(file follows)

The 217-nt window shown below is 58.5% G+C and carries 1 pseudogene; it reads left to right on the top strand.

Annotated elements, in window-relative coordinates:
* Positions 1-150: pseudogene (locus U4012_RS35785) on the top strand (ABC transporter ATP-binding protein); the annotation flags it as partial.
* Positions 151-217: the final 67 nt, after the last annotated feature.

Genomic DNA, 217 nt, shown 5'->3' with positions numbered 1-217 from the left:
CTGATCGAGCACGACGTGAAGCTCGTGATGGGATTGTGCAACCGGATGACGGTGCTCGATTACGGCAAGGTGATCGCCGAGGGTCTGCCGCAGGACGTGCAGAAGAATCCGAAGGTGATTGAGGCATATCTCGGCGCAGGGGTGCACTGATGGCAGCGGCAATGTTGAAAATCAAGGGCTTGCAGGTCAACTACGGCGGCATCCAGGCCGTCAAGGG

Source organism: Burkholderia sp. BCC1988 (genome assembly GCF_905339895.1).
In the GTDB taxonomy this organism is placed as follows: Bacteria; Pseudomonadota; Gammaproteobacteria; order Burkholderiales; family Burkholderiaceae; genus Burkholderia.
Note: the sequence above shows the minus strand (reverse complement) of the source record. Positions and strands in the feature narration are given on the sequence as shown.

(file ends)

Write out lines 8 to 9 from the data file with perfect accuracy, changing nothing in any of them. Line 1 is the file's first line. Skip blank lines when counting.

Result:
In the GTDB taxonomy this organism is placed as follows: Bacteria; Pseudomonadota; Gammaproteobacteria; order Burkholderiales; family Burkholderiaceae; genus Burkholderia.
Note: the sequence above shows the minus strand (reverse complement) of the source record. Positions and strands in the feature narration are given on the sequence as shown.